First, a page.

Leaders of six opposition parties in Turkey have signed a joint declaration outlining their plan to restore parliamentary system and strip the powers of the president if they win 2023 elections.
The plan aimed to entirely overhaul the existing executive presidential system, which has been backed by President Recep Tayyip Erdogan and his allies, and in force since June 2018.
A 48-page document covering 23 articles was signed on Monday by the leaders at a large event organised in a hotel in the capital Ankara.
Kemal Kılıcdaroglu, the leader of the main opposition Republican People’s Party (CHP), Ali Babacan who heads the Democracy and Progress Party (DEVA), Gultekin Uysal of the Democrat Party (DP), Ahmet Davutoglu who leads the Future Party (FP), Meral Aksener of the IYI (Good) Party and Temel Karamollaoglu, the leader of the Felicity Party (SP), gathered to sign the document.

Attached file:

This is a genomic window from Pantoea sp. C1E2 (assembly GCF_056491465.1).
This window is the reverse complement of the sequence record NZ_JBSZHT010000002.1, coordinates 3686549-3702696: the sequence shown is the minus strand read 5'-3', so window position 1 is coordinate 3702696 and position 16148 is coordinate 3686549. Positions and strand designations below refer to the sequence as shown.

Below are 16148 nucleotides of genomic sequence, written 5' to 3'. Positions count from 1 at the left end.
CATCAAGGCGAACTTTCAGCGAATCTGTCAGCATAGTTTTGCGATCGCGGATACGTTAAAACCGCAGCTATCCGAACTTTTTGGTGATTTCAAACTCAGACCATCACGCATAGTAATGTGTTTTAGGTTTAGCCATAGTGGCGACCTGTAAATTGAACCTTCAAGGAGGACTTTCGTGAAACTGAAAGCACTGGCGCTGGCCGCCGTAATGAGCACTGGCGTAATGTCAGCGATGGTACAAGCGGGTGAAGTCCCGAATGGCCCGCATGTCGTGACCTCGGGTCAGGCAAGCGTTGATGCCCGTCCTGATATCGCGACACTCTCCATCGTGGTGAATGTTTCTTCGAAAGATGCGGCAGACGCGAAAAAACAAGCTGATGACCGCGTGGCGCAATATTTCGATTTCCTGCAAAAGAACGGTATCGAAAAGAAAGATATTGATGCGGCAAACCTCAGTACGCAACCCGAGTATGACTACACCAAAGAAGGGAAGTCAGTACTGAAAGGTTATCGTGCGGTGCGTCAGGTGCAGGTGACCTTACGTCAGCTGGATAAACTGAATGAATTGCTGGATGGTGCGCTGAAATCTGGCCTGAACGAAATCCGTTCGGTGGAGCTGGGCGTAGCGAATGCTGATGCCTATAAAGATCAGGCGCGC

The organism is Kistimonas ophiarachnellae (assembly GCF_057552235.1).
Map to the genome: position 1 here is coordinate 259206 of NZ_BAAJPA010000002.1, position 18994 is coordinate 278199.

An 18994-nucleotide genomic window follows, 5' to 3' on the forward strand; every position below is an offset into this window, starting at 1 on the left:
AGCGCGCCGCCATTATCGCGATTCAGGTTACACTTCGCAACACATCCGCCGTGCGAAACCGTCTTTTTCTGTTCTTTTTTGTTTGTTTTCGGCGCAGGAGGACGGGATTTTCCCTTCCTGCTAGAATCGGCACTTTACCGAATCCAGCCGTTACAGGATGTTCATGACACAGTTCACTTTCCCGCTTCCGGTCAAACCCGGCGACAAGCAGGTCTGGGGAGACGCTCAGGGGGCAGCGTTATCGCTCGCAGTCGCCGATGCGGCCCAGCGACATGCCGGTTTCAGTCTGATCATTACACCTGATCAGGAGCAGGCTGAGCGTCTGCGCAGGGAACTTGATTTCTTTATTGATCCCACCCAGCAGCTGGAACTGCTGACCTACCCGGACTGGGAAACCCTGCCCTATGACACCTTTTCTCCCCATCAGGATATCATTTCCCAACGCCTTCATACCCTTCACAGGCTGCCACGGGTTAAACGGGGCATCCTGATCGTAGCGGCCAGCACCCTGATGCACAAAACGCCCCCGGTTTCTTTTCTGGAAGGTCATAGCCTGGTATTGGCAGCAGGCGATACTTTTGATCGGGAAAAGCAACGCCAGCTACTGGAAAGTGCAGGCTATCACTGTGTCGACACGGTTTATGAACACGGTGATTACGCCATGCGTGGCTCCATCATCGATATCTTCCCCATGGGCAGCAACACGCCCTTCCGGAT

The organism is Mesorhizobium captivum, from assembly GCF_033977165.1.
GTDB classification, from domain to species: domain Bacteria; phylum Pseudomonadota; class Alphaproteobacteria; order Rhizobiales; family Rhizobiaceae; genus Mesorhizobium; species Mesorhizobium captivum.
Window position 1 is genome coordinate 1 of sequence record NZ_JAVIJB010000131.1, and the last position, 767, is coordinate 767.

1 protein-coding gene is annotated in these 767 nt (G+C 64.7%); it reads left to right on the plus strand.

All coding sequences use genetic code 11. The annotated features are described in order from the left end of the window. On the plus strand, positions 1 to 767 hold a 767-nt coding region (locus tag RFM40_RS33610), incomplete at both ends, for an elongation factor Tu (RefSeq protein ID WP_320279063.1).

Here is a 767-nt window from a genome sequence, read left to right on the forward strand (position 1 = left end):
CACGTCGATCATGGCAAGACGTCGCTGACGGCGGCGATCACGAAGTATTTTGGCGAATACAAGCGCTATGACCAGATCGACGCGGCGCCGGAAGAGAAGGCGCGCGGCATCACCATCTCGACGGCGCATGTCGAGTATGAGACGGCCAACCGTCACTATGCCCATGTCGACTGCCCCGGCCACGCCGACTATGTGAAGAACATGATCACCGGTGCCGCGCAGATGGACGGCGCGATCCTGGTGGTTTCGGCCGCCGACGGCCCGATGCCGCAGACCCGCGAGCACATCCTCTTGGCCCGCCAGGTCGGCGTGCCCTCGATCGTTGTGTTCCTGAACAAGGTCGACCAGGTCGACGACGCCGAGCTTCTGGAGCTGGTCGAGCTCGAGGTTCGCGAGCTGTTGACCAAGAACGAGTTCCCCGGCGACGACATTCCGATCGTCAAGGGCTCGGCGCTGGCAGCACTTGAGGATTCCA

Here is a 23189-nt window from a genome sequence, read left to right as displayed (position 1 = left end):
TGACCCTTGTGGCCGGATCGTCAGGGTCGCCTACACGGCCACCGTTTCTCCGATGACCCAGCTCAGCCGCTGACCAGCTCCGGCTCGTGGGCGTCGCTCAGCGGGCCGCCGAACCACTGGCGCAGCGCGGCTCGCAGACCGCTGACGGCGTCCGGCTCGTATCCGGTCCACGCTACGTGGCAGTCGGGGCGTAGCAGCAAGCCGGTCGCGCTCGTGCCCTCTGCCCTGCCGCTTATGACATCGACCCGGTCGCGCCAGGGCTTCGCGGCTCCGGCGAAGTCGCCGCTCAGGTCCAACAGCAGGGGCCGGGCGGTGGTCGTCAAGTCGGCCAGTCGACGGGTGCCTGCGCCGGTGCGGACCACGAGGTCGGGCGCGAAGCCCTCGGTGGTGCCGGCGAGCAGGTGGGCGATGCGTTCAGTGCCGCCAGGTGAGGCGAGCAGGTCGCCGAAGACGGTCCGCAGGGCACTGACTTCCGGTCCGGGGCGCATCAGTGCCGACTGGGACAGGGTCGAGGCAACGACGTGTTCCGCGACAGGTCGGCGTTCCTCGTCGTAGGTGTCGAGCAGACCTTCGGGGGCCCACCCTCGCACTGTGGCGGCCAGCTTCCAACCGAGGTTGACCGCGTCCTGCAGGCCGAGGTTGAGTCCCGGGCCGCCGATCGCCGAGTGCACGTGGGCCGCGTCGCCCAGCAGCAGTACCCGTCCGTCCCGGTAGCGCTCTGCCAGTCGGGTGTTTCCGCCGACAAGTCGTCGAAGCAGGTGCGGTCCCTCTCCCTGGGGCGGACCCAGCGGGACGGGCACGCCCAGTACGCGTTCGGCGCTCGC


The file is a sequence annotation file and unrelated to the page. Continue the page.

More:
Davutoglu and Babacan were close allies of Erdogan in the past and served in top posts before leaving his Justice and Development (AK) Party because of policy disagreements.
Speaking at the event, CHP Deputy Chairman Muharrem Erkek said that the agreed upon plan was a new beginning.
“We will crown Turkey’s deep-rooted state and republican experience with democracy,” he said, adding that the current system introduced an “arbitrary governance”.
DEVA Deputy Chairman Mustafa Yeneroglu said that the proposed system sought to enhance the functionality of the parliament while improving its legislative capacity.
Turkish opposition parties promise return to parliamentary system | News | Al Jazeera